One of my favorite C.S. Lewis quotes comes from his book, The Weight of Glory, where Lewis wrote, “It would seem that Our Lord finds our desires not too strong, but too weak. We are half-hearted creatures, fooling about with drink and sex and ambition when infinite joy is offered us, like an ignorant child who wants to go on making mud pies in a slum because he cannot imagine what is meant by the offer of a holiday at the sea. We are far too easily pleased.” The world around us would convince us that Christmas is all about happy families, expensive gifts, lavish food, and perfect memories. Nothing could be further from the truth. Those are the mud pies of which Lewis spoke, the illusion of a good life. Instead, Christmas is about the brokenness, the failure, the pain, and the disappointment of our highest aspirations, the discovery that our ambitions were nothing more than mud pies. Precisely because all of these constitute the human experience at one time or another, God shattered the darkness and entered into human history bringing light and life, grace and truth.

Finally, John wants us to know that the darkness is now confronted with uncreated light and eternal and infinite life. Darkness cannot comprehend it – cannot grasp it, cannot overcome or defeat it, for darkness and death belong to us and to a fallen creation, not to God. The redemption of the whole of creation began the day the Son of God was born to Mary. The Creator has entered His creation, and the tide has shifted. The reality of God is overcoming the unreality of the world, even the most powerful unreality of all, that of death.

Christmas is certainly worth celebrating! But Christmas is not about Santa Claus, no matter how generously we stretch the history of St. Nicholas, who consistently and continually gave to the poor. The word Christmas itself is the post-medieval English adaptation of Christ’s Mass, a worship event. The same is true for the word holiday. It is the modernization of medieval English’s holy day, meaning a day belonging to God. We commit a grave error when we allow Christmas to be measured by our traditions. Christmas is for the broken-hearted, the downtrodden, the defeated, and the dying, for God’s light and life have come. The darkness will not prevail. We know that when we worship, when we offer adoration and praise to the King of kings: the Baby in the manger.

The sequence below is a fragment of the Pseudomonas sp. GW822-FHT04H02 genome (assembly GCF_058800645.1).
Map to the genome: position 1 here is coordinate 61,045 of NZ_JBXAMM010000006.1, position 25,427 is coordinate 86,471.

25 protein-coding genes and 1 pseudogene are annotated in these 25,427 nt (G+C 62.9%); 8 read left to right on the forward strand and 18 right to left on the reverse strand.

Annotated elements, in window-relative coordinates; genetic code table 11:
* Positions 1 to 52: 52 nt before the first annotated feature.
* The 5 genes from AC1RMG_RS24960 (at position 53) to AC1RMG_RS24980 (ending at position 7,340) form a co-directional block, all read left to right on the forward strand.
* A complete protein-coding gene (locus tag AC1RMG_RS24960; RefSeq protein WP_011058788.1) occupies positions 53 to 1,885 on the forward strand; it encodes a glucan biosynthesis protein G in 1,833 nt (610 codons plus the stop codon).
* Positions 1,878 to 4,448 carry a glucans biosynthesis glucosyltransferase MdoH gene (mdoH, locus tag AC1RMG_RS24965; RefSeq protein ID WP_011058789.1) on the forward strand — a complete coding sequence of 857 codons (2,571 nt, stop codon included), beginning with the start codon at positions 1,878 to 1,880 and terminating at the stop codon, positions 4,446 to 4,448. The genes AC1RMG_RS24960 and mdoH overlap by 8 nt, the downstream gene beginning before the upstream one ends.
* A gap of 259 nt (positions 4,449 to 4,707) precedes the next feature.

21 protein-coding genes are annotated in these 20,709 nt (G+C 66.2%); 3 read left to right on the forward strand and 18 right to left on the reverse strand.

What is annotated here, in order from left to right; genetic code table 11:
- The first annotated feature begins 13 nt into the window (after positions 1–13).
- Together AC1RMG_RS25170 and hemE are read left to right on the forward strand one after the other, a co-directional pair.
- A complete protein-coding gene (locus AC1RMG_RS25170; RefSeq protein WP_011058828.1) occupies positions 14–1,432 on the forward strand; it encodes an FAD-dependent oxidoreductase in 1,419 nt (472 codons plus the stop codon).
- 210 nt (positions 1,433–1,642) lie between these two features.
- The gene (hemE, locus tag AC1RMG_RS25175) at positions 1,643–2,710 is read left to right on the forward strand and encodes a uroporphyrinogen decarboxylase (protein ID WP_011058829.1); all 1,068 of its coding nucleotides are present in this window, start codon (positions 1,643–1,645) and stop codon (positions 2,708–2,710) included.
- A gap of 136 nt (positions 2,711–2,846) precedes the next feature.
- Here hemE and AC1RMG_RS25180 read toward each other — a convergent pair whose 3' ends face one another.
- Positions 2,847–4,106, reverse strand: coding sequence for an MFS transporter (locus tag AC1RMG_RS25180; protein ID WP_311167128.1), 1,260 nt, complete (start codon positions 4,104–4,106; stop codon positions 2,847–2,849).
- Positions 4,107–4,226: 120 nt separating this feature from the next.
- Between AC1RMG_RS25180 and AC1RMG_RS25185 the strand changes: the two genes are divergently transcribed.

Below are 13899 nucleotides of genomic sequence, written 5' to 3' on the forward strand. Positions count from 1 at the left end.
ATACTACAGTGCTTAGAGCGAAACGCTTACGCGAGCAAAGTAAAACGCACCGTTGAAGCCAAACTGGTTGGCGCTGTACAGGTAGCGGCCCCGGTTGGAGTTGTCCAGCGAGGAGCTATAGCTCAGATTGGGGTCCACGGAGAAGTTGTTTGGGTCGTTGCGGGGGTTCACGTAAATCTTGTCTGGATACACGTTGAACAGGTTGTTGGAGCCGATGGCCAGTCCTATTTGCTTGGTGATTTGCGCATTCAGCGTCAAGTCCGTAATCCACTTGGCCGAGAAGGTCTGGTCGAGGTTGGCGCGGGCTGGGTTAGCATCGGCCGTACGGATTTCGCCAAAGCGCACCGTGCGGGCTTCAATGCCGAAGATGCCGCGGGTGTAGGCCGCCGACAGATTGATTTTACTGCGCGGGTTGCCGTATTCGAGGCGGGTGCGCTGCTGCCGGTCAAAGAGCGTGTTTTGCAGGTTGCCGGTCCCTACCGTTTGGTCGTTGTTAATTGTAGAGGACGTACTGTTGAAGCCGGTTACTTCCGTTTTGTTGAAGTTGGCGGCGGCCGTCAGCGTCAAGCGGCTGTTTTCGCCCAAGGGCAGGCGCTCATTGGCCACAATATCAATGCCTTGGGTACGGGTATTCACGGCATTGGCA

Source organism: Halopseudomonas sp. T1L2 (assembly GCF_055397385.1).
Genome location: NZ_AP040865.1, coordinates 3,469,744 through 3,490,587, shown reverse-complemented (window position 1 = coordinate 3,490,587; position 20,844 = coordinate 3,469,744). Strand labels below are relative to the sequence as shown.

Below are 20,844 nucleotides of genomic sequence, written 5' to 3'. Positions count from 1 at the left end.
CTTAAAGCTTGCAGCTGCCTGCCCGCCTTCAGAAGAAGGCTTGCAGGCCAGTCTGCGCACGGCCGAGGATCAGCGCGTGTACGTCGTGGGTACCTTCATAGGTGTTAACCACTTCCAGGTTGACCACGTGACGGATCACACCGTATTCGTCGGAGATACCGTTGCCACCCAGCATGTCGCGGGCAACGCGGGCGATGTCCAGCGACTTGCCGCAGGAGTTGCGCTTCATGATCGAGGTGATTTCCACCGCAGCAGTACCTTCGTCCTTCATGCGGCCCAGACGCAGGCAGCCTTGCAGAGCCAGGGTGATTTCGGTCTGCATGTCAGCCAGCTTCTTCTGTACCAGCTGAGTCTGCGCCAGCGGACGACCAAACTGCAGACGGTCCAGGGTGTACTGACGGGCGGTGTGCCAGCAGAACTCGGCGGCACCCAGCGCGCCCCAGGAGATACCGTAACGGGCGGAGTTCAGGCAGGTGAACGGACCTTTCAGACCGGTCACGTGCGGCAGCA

There is nothing fundamentally wrong with Christmas traditions and celebrations, but there is something terribly wrong with confusing those with the gift and meaning of Christmas. Whatever your circumstances, whether triumphant or defeated, whatever you’ve lost or gained, however successful you are, however deeply you hurt, your Savior has come, and He is bringing His light and His life to you! Never forget that. Don’t be too proud of all you have, for you are not your own salvation. If you mourn this Christmas – and sometimes, sorrow and mourning are unavoidable – mourn in hope, for the light of eternity shines in the darkness of this moment. May we all lift our eyes to look for the heavenly host, and with them sing, “Glory to God in the highest, and on earth peace and goodwill toward all!”

Praying the light of Christ will fill your life and your Christmas will be merry and blessed –

Elizabeth Moreau

© 2017 SFCM